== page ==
So, for the first time in many years, the UK were serious contenders in the Eurovision song contest. For much of the might, Great Britain were in fact the front runners, only to be pipped by Ukraine at the very last minute from the final popular vote. No more “nul points” – we nearly did it.
Of course, everyone had expected Ukraine to win. They had a strong contender but they also had a ground swell of support and sympathy behind them because of the Russian invasion. Yet what of the UK entry, why did it perform so well? Well the artist had built up a strong support base and it seems to also have been viewed as a good song by many. However, we’ve been there before only to flop. So, was our relative success just down to pure artistic ability?
I suspect not. I suspect that whilst we decry the politics of Eurovision when we fail believing that we were robbed that in fact, when we are successful we also benefit from politics too. The last time we won was with Katrina and the Waves back in 1997. Back then we had a popular artist and a catchy number but success also seemed to come against the back drop of Tony Blair’s recent election victory. Due to Blair, Britain for a short period of time seemed to be leading the world in a new progressive politics and Blair was seen as much more pro-European than his predecessor.
For a number of years, the view has been that the UK has been punished partly from lazy entries and significantly for Brexit. Perhaps Europe has decided that we’ve been punished enough and that it’s time to move on. At the same time, it has been clear that Britain has been seen to be one of the strongest and staunchest allies of Ukraine, being willing to stand up robustly and unequivocally against Putin, to help arm Ukraine and not to be scared off by threats of nuclear attack. Clearly, Putin sees us as Ukraine’s strongest ally. It’s no surprise that others do too.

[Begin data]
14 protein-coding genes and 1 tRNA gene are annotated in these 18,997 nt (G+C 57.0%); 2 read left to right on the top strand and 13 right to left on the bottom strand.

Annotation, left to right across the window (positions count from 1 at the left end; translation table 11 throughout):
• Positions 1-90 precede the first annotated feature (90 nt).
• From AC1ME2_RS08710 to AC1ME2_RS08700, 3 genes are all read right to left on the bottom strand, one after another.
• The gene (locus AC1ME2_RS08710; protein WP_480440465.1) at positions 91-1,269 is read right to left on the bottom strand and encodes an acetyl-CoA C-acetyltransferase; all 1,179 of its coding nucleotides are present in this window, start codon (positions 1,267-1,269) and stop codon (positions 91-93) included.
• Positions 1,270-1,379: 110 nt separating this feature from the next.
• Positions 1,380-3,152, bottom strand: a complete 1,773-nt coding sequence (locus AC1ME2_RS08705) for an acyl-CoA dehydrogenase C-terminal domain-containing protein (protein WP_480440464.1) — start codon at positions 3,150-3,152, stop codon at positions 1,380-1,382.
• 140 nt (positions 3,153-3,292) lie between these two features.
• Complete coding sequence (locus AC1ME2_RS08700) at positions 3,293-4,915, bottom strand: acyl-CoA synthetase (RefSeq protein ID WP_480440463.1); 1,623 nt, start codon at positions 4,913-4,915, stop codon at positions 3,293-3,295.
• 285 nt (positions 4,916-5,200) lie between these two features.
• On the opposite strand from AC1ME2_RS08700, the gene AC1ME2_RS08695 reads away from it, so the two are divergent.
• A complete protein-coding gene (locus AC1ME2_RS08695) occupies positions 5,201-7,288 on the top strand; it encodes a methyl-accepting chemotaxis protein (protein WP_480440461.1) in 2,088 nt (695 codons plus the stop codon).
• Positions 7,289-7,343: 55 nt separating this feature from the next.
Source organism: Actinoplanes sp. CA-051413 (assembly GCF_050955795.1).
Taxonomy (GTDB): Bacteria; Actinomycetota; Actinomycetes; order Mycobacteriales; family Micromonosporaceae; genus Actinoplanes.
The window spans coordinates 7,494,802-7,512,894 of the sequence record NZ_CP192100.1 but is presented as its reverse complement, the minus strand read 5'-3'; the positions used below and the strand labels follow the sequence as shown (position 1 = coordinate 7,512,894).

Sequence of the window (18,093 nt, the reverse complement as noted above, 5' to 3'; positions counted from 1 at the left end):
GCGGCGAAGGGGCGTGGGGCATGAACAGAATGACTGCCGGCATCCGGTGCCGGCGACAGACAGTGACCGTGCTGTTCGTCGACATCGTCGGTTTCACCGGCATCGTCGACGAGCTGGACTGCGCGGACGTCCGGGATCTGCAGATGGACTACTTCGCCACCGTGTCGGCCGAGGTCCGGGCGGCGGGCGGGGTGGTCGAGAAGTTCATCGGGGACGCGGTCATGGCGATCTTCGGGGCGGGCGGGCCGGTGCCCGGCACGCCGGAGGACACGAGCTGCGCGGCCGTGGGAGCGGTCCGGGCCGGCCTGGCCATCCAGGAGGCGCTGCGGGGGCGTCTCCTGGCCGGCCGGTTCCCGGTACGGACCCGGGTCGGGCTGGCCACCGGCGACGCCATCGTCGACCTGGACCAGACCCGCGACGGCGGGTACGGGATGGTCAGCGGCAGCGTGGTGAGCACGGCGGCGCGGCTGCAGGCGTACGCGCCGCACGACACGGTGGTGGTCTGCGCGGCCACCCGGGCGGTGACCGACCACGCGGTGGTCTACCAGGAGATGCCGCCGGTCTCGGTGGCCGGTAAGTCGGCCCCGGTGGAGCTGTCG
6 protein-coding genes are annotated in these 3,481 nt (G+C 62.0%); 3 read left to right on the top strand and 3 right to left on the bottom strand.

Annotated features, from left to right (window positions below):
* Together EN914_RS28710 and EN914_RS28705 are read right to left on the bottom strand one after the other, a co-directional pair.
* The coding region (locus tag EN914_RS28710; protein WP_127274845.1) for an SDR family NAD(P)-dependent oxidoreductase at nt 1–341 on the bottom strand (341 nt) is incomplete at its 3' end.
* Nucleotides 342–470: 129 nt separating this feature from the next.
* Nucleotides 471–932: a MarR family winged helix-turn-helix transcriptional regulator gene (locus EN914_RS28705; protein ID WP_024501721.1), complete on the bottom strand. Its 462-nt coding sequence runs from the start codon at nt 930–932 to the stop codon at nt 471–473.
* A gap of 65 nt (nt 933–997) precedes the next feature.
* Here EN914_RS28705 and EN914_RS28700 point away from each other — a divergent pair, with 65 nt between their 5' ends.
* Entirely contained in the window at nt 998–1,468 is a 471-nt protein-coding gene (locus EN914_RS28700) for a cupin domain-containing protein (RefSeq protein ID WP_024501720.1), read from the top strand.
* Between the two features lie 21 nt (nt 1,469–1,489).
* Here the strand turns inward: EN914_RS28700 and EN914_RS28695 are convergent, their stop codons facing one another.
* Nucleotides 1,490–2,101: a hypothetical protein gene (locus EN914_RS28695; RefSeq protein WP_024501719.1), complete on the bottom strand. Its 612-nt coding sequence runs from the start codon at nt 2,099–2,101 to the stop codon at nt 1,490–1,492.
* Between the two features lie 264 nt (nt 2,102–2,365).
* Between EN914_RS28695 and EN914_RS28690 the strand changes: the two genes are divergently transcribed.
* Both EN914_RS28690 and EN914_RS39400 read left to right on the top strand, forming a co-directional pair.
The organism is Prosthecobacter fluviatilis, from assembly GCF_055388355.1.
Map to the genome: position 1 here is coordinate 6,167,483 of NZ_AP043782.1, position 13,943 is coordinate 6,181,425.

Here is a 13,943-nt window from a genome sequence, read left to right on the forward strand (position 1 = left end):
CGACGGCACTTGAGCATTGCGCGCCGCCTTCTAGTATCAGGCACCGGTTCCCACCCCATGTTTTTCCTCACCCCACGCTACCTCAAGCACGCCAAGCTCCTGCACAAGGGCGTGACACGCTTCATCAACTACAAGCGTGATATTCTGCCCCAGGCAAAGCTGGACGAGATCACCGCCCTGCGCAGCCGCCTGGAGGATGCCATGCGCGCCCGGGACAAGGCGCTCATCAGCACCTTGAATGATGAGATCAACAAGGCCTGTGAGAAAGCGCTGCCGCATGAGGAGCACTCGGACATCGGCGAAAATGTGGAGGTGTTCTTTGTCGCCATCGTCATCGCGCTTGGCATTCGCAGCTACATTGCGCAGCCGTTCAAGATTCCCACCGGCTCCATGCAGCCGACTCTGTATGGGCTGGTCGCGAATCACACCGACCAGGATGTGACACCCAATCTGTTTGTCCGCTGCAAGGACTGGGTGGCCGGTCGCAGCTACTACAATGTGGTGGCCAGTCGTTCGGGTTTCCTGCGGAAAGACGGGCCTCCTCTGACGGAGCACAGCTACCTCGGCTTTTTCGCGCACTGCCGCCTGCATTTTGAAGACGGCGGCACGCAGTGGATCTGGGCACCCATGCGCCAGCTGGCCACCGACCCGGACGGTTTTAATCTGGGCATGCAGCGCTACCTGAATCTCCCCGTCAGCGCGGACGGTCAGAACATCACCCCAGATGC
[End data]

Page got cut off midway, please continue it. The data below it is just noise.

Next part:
Now of course, the point about such votes is that we cannot say for certain what motivated people, what caused them to like a song and to be positively pre-disposed to a country so I could be wrong on this. However, what I wanted to stop and think about here was whether it was a bad thing that other factors come in to a music competition.
And here’s the surprise. I’m not sure that it is. You see, the reality is that our views of music are shaped not just by the quality of the music itself but by its context. Music is a cultural phenomena and so there are broader factors that affect our enjoyment of it. At a personal level, there are songs I love because I link them to specific memories. There are other songs I find hard to listen to because I associate them with sad memories. There are worship songs for example that I particularly associate with a tough time in my life through depression and the pandemic -these were the songs I kepty singing and listening to that helped me get through.
Practically for church life, this means that when we choose songs for worship, we don’t just need to think about the words or even the music we also need to be sensitive to what our church family associate the music with.